I expected to find in 2010, Liverpool One full of happy shoppers, but the expensive apartments empty and a stream of closed shops where there once had been an area of high footfall, especially Williamson Square. In other words – the derelict buildings had just swapped positions.

The weather was extraordinarily good and on the four days I positioned myself in Williamson Square, Church St and separate ends of Liverpool One, I asked people that stopped or passed me by what change had they found. Had the heart of Liverpool followed the shopping centres as they slowly made their way down the hill, till finally stopping just short of the docks?

The answers fell into surprisingly few categories and Liverpool One was not high on the list as the place in their hearts, but it was very full of shoppers. Not the chatty kind though, they had a purpose and they got on with it. The other areas were very different, often less full, but much friendlier.

Why was this? Has it something to do with our consumer side needing to capitalise on one’s time and money, be efficient and bring in returns? Or was it that Liverpool One attracted visitors from out of town? Or then again was it simply the seating? There were many chairs connected with coffee shops facing into the table at Liverpool One. Church St and Williamson Square had seats that could be sat on facing forwards or backwards, towards a friend or observing strangers going about their business. They were also open to the air, perhaps another rainy weekend they may be empty, but those sitting on them said they often would come and sit and see who passed them by. Maybe a neighbour from long ago, or an acquaintance. There was less need for an excuse to be out, just sitting was purpose enough. Many people admitted that they simply came out in the hope of finding company and did this on a regular basis. Others walked the same circuit each day, either visiting churches or shops, perhaps buying one item, but it was the habit not the shopping.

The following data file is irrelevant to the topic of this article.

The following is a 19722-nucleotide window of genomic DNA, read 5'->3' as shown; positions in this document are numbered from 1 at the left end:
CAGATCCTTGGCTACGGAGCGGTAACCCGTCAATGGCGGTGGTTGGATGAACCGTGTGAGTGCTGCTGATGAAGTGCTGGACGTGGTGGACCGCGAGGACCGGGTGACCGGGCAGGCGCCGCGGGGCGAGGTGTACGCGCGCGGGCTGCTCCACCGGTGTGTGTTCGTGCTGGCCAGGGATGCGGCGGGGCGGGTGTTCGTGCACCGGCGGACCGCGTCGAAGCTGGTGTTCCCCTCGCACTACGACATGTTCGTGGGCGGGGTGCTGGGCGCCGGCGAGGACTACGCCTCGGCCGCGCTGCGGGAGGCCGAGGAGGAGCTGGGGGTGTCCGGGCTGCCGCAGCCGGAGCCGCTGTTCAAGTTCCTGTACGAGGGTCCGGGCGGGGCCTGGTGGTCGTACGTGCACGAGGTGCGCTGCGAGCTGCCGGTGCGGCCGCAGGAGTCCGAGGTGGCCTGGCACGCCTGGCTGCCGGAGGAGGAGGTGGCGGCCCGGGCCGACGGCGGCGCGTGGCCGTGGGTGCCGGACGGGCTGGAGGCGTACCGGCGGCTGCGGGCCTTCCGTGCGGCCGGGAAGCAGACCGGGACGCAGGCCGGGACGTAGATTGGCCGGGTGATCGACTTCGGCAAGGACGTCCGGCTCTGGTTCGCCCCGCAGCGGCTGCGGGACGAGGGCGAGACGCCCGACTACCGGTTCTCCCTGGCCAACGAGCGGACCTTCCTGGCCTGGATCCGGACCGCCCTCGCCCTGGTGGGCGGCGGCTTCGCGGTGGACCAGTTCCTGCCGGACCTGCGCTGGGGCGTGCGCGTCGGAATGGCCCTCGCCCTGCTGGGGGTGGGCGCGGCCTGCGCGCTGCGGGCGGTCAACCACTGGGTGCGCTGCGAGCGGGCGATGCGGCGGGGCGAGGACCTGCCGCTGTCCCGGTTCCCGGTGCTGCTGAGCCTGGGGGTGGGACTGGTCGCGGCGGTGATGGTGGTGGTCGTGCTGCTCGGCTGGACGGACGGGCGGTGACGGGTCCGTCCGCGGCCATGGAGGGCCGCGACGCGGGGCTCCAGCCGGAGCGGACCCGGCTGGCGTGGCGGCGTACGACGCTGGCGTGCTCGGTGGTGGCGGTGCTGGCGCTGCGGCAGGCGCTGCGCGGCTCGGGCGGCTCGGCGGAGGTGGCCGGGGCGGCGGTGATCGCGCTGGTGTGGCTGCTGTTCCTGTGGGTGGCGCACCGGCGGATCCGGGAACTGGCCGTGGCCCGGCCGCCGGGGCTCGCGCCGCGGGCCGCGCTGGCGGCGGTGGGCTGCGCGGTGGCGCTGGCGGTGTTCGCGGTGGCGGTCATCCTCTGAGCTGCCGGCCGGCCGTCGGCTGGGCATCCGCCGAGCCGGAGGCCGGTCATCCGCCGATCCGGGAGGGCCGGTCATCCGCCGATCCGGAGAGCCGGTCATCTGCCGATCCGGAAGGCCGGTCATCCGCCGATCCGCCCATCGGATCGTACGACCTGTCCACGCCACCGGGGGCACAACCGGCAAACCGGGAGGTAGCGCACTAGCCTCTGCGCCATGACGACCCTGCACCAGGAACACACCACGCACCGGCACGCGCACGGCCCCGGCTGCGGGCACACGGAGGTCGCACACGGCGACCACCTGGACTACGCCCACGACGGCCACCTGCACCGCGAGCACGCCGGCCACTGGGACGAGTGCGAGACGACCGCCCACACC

The last participant that stopped and talked to me, but did not draw, was a councillor. He had really come to check that I wasn’t selling anything or disturbing the peace. When I asked him how his council made decisions concerning the people of Liverpool, and whether he used a method to ask opinion of those it was going to affect most, he was open enough to admit that he didn’t, but suggested I might like to write into the council and offer my services!

So I leave with no conclusion drawn but a query as to the methods chosen by those who receive the subsidies. How are decisions made that affect the use of public spaces and how much discussion with the public that will be using these spaces ever takes place before the cogs start rolling?

I am looking at different levels of interaction – both private, public and personal and because of this it is difficult to draw one conclusion about the experience. It is also about who will speak to me and what they reveal about themselves or their city. I am able to move about freely if I make no money and hand out no leaflets – in this way I fall between categories of what is considered a nuisance.

It is inevitable that despite the fact that I offer little threat to the public, I am usually questioned within a short while of setting up. In this way the invisible boundaries of ownership of apparently public spaces is revealed. Of those who did stop by my cart and talk, I have 17 audio interviews – 9 of which chose Williamson Square as the heart of Liverpool. Of the 125 drawings , 31 of them sited the docks and river Mersey as the heart of Liverpool; 26 mentioned the shopping and of these 14 said it was Church St and only 4 mentioned Liverpool One. Seventeen said that football was where the heart of Liverpool lay and 14 said it was in the heart of the people of Liverpool. The next largest group of 11 people said it was the bars and nightlife of Liverpool but 7 of these were students.

Charlotte Andrew, October 2010